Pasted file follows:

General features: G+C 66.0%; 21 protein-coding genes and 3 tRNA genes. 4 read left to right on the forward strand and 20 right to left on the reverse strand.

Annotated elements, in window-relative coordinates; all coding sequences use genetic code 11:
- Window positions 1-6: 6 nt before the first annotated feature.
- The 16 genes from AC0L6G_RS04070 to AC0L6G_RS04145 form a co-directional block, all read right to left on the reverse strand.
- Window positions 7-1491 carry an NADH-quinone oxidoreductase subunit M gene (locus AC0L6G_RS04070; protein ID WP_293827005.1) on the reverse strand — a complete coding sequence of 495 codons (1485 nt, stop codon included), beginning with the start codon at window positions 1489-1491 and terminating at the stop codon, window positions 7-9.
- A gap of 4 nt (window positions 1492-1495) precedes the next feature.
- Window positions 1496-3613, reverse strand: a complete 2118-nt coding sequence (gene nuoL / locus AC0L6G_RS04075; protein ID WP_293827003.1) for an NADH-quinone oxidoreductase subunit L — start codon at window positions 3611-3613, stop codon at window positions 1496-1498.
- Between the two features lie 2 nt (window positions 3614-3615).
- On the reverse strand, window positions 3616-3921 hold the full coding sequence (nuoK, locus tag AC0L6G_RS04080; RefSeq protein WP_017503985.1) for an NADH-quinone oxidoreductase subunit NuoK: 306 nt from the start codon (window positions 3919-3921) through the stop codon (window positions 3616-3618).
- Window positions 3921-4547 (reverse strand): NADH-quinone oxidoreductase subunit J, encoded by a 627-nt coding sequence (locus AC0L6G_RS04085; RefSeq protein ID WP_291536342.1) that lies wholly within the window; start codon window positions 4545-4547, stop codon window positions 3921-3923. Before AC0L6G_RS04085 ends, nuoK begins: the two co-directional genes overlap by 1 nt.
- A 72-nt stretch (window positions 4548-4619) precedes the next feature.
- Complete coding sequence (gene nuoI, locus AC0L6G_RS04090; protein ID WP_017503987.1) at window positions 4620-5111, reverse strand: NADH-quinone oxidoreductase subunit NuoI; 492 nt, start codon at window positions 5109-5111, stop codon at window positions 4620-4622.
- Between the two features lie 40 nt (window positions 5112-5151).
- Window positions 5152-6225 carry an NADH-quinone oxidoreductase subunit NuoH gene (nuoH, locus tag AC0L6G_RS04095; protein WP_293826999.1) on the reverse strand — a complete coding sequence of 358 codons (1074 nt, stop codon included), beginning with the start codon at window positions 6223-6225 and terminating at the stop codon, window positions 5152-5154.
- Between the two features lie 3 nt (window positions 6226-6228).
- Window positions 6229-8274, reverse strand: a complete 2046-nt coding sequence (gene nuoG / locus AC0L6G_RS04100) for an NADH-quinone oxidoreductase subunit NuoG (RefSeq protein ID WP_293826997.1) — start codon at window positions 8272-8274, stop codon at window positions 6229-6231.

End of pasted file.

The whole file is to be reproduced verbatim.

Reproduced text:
General features: G+C 66.0%; 21 protein-coding genes and 3 tRNA genes. 4 read left to right on the forward strand and 20 right to left on the reverse strand.

Annotated elements, in window-relative coordinates; all coding sequences use genetic code 11:
- Window positions 1-6: 6 nt before the first annotated feature.
- The 16 genes from AC0L6G_RS04070 to AC0L6G_RS04145 form a co-directional block, all read right to left on the reverse strand.
- Window positions 7-1491 carry an NADH-quinone oxidoreductase subunit M gene (locus AC0L6G_RS04070; protein ID WP_293827005.1) on the reverse strand — a complete coding sequence of 495 codons (1485 nt, stop codon included), beginning with the start codon at window positions 1489-1491 and terminating at the stop codon, window positions 7-9.
- A gap of 4 nt (window positions 1492-1495) precedes the next feature.
- Window positions 1496-3613, reverse strand: a complete 2118-nt coding sequence (gene nuoL / locus AC0L6G_RS04075; protein ID WP_293827003.1) for an NADH-quinone oxidoreductase subunit L — start codon at window positions 3611-3613, stop codon at window positions 1496-1498.
- Between the two features lie 2 nt (window positions 3614-3615).
- On the reverse strand, window positions 3616-3921 hold the full coding sequence (nuoK, locus tag AC0L6G_RS04080; RefSeq protein WP_017503985.1) for an NADH-quinone oxidoreductase subunit NuoK: 306 nt from the start codon (window positions 3919-3921) through the stop codon (window positions 3616-3618).
- Window positions 3921-4547 (reverse strand): NADH-quinone oxidoreductase subunit J, encoded by a 627-nt coding sequence (locus AC0L6G_RS04085; RefSeq protein ID WP_291536342.1) that lies wholly within the window; start codon window positions 4545-4547, stop codon window positions 3921-3923. Before AC0L6G_RS04085 ends, nuoK begins: the two co-directional genes overlap by 1 nt.
- A 72-nt stretch (window positions 4548-4619) precedes the next feature.
- Complete coding sequence (gene nuoI, locus AC0L6G_RS04090; protein ID WP_017503987.1) at window positions 4620-5111, reverse strand: NADH-quinone oxidoreductase subunit NuoI; 492 nt, start codon at window positions 5109-5111, stop codon at window positions 4620-4622.
- Between the two features lie 40 nt (window positions 5112-5151).
- Window positions 5152-6225 carry an NADH-quinone oxidoreductase subunit NuoH gene (nuoH, locus tag AC0L6G_RS04095; protein WP_293826999.1) on the reverse strand — a complete coding sequence of 358 codons (1074 nt, stop codon included), beginning with the start codon at window positions 6223-6225 and terminating at the stop codon, window positions 5152-5154.
- Between the two features lie 3 nt (window positions 6226-6228).
- Window positions 6229-8274, reverse strand: a complete 2046-nt coding sequence (gene nuoG / locus AC0L6G_RS04100) for an NADH-quinone oxidoreductase subunit NuoG (RefSeq protein ID WP_293826997.1) — start codon at window positions 8272-8274, stop codon at window positions 6229-6231.